Drug-related adverse effects = negative/unpleasant ‘side-effects’ of a drug
A Serious Adverse Event (SEA) may sound similar to a drug-related adverse effect, but it means something completely different. An SEA is a significantly bad thing that a drug might prevent e.g. non-fatal heart attack. Or, it could be something that the drug causes e.g. rhabodmyolysis (muscle breakdown), followed by kidney failure. Which is something that is known to be caused by statins.
The side effects that are normally kept hidden
SEAs can therefore be good, or bad. Depending on whether they are caused by, or prevented by, the drug. This means that there is absolutely no point in presenting figures on SEAs prevented by statins, without knowing if they caused an equal number of SEAs at the same time.
Completely unsurprisingly, whilst we are bombarded with statistics about how many SEAs are prevented by statins, we have very little idea about how many SEAs are caused by statins. Because in most countries, these data are not released. It’s commercially sensitive dontcha know. [Damned right it’s commercially sensitive. If the public saw this data they would stop taking half their meds overnight.]
There have, however, been glimpses of SEAs with statins – when the data escaped from the clutches of the pharmaceutical companies. When the Cochrane collaboration first looked at primary prevention studies (involving people who hadn’t had a heart attack but had a raised risk of one), two of the five major studies did report ‘negative’ SEAs (although they did not say what the SEAs were, and still won’t.) In these two trials called AFCPAS and PROSPER, the SEAs were:
Statin arm: 44.2%
Placebo arm: 43.9%
This is an alarming finding for anyone convinced of the safety of statins. This is how the journal describes the result: ‘In the 2 trials where serious adverse events are reported, the 1.8% absolute reduction in myocardial infarction and stroke should be reflected by a similar absolute reduction in total serious adverse events; myocardial infarction and stroke are, by definition, serious adverse events. However this is not the case: serious adverse events are similar in the statin group, 44.2%, and the control group, 43.9%. This is consistent with the possibility that unrecognized serious adverse events are increased by statin therapy and that the magnitude of the increase is similar to the magnitude of the reduction in cardiovascular serious adverse events in these populations.’ (read more…)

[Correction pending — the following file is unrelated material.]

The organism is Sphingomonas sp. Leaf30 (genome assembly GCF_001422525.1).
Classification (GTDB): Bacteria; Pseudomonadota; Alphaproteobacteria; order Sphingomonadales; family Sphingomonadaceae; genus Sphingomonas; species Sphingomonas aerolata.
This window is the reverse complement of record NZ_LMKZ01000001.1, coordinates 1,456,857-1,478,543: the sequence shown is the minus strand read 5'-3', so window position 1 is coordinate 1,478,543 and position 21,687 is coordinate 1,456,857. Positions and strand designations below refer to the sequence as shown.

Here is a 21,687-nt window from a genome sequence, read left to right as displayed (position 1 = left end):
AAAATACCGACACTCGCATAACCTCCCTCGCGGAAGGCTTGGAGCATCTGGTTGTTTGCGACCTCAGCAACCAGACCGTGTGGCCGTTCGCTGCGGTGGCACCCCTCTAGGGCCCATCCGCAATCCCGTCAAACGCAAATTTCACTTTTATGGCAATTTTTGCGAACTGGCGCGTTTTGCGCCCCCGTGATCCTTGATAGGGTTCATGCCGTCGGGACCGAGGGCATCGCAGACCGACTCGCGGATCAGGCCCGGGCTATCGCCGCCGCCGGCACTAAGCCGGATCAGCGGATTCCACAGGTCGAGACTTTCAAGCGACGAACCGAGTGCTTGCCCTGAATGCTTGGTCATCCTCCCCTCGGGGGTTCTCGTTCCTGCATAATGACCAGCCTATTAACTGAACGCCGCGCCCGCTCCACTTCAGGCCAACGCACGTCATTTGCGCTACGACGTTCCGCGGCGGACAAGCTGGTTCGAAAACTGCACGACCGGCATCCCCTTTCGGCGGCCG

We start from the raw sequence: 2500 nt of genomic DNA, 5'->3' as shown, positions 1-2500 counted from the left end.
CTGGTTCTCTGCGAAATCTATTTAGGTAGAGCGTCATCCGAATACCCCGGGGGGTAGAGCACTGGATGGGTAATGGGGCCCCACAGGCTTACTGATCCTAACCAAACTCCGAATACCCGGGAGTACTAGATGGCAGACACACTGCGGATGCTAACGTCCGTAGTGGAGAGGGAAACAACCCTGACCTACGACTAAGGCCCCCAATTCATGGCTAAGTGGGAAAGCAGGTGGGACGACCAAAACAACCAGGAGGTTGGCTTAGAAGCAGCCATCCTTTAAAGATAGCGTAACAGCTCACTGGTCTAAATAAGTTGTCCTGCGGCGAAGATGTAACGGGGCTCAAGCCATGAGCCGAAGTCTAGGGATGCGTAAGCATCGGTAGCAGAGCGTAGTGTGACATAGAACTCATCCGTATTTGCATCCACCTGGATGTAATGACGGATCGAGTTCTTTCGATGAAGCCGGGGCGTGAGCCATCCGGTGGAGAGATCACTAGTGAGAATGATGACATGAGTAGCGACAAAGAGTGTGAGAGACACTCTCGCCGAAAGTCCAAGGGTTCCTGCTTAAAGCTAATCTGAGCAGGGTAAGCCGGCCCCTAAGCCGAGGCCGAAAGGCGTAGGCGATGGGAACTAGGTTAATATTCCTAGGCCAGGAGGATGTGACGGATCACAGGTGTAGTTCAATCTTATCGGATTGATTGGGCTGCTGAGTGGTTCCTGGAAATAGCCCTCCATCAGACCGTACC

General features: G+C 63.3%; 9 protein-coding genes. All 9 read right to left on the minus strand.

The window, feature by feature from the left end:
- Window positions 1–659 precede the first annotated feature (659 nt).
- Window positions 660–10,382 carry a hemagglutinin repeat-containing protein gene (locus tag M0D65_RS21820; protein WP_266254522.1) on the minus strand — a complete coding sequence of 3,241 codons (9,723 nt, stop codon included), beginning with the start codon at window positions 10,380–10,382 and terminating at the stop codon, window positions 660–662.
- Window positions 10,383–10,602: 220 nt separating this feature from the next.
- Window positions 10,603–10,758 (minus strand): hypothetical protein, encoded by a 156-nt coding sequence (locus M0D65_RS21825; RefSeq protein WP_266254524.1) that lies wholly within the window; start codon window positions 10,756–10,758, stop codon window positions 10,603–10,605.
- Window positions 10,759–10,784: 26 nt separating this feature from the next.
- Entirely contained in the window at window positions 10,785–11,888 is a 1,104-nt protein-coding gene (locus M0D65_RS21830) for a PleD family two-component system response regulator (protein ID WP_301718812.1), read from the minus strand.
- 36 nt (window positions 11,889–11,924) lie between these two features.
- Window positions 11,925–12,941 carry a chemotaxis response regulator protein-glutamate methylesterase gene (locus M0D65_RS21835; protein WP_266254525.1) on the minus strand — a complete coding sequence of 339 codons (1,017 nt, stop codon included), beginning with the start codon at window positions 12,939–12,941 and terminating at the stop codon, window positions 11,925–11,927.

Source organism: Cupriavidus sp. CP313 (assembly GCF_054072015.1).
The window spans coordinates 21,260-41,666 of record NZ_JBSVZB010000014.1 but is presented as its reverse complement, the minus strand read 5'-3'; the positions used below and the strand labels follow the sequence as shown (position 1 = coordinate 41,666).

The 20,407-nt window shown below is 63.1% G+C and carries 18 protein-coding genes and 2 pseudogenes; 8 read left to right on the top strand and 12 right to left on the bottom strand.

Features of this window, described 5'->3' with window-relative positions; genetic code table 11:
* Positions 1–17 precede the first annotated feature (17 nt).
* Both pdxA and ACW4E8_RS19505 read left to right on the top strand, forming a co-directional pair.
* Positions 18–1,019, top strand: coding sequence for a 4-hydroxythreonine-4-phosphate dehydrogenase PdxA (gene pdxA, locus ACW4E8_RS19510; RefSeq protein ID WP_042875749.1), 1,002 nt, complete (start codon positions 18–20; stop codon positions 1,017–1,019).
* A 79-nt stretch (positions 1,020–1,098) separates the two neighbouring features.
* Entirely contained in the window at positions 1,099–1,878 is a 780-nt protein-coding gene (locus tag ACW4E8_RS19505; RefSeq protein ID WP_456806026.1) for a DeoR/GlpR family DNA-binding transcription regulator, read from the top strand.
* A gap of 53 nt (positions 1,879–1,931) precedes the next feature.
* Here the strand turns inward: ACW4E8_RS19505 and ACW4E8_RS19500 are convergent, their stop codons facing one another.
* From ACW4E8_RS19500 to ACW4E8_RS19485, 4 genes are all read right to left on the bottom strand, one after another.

In other words what you would expect if there was a reduction in the number of of heart attacks and strokes in the group getting the statin, is that there should be an equal reduction in the number of serious adverse events over all. But the number of SEAs was almost the same in the placebo group meaning that as well as reducing some SEAs the statins were also causing some new ones.
So what do we now know? We know that if you do not have established heart disease, and you take a statin, you will:
- not live any longer
- not avoid major Serious Adverse Events
Which means that there is no possible improvement from taking a statin in either the quality, or the quantity, of life. On the other hand there is a good chance that you will suffer from significant adverse effects e.g. muscle pain, joint pain, impotence, stomach upset, rashes etc. etc. On balance therefore we can state that, if you do not have established heart disease, statins provide no benefits on any important outcome. All they can do is to give you adverse effects. ‘Oh boy, that sounds like a great deal doc. Can’t wait, can’t wait, can I get them now?’